Research Outreach Blog
October 2, 2023

National cybersecurity awareness

Although most people wouldn’t argue that staying safe online is a bad idea, many of us perceive cybersecurity as complicated and time-consuming. The National Cybersecurity Alliance want to challenge that perception and remind us that ‘it’s easy to stay safe online’.

Launched in 2004 and thus marking 20 years of maintaining digital security, National Cybersecurity Awareness Month aims to raise awareness around cybersecurity, and empower us all to keep ourselves protected online. The theme for 2023 is ‘it’s easy to stay safe online,’ and highlights the simple changes we can make to ensure that we are not leaving ourselves susceptible to online cyber-attacks.

Professor Moti Yung conceptualised anamorphic cryptography, a form of encryption that is secure even when keys are known to the adversary.
We increasingly rely on electronic forms of communication.

Anamorphic cryptography: How can we ensure private communication?

Cryptosystems have been developed to send secure messages with the assumption that the receiver’s key – what the intended recipient needs to read the message – is secure from adversaries. An international team led by Professor Moti Yung at the Privacy, Security, and Safety Research Group at Google LLC and at Columbia University, USA, has conceptualised ‘anamorphic’ cryptography so that even if the keys are known to the adversary, pre-existing cryptographic systems can nevertheless directly transfer secure messages.

Making the Internet a safer place

Back in May 2017, a huge cyberattack crippled several of the largest digital networks in the UK and US, paralysing over two hundred thousand computers. To combat such threats Dimitrios Pezaros, Senior Lecturer at the University of Glasgow, and David Hutchison, Distinguished Professor of Computing at Lancaster University, launched SAI2 (A Situation-Aware Information Infrastructure), a research project aimed at developing new technologies to fight against cyber threats.

Securing communication in quantum anonymous networks

The demand for secure network communication is increasing as online fraud and cybercrime pose threats to users’ security and data confidentiality. Awais Khan, Dr Junaid ur Rehman, and Professor Hyundong Shin, from the Kyung Hee University, Korea, have developed two key protocols for quantum anonymous network communication: the quantum anonymous collision detection (QACD) protocol and quantum anonymous notification (QAN) protocol. Their research paves the way for secure quantum anonymous communication across quantum networks.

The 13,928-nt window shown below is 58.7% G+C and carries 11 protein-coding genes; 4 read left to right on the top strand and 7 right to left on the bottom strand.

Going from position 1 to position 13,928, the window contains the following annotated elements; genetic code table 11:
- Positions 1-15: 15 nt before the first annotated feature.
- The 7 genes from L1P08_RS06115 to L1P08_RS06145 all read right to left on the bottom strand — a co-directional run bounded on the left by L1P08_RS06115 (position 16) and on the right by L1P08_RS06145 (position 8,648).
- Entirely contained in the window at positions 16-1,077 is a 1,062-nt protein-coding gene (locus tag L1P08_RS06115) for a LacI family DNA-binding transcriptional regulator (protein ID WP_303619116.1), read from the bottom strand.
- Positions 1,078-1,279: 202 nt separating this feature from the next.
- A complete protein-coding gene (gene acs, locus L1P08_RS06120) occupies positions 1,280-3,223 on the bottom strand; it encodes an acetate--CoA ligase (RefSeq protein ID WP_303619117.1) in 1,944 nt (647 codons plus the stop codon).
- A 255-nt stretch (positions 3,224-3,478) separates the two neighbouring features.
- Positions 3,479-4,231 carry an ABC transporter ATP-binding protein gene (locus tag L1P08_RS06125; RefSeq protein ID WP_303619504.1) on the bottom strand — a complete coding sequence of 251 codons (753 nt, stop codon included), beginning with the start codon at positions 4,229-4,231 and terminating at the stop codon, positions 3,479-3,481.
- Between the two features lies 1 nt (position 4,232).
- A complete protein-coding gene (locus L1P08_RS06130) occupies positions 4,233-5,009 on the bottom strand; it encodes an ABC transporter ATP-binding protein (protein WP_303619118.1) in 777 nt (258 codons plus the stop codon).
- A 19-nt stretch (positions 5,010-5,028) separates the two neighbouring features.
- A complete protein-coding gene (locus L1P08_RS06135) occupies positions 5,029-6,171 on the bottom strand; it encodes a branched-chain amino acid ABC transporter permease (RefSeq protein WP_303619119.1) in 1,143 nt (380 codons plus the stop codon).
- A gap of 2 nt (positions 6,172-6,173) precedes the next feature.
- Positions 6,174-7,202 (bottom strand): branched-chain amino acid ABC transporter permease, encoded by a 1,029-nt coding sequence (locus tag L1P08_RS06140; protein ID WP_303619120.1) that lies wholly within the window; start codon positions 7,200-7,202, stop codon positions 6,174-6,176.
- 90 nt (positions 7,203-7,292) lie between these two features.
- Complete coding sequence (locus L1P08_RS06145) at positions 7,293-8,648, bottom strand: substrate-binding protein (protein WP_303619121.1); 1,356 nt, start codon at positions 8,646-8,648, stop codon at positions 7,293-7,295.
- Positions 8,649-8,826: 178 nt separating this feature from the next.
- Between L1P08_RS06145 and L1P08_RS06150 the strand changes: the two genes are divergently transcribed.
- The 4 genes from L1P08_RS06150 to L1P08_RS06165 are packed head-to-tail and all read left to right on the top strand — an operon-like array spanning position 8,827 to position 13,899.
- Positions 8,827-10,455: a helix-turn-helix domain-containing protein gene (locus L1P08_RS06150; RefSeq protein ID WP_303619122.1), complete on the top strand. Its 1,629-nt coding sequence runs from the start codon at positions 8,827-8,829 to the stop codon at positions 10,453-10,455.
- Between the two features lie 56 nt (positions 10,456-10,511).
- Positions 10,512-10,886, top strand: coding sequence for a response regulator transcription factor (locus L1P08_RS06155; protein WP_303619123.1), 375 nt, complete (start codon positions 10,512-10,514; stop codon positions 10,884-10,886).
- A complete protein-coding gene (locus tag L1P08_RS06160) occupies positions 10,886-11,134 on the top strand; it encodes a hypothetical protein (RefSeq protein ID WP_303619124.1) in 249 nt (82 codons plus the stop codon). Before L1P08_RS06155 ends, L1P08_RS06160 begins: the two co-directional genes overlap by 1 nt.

Post-quantum secure encryptio

Post-quantum secure encryption and cybersecurity education

Encryption systems that are capable of surviving quantum computer attacks are urgently required, but the cybersecurity talent gap militates against securing cyberinfrastructure. Dr Aydin Aysu, Assistant Professor at North Carolina State University, is advancing the research and teaching of post-quantum secure encryption. He has developed a quantum-secure encryption system together with a new graduate program on hardware security and is currently developing design automation for lattice-based post-quantum cryptosystems.

Inclusivity, diversity, and gender equality in cybersecurity

Digital and communication technologies have revolutionised humanity; however, cyber-attacks pose a constant threat that transcends national boundaries. As such, collaborative international approaches to cybersecurity are needed. Cybersecurity has traditionally been a male-dominated field. However, at Cardiff Metropolitan University in the UK, Dr Liqaa Nawaf and her colleagues have established a new, British Council-funded initiative to promote improved gender equality in this field.



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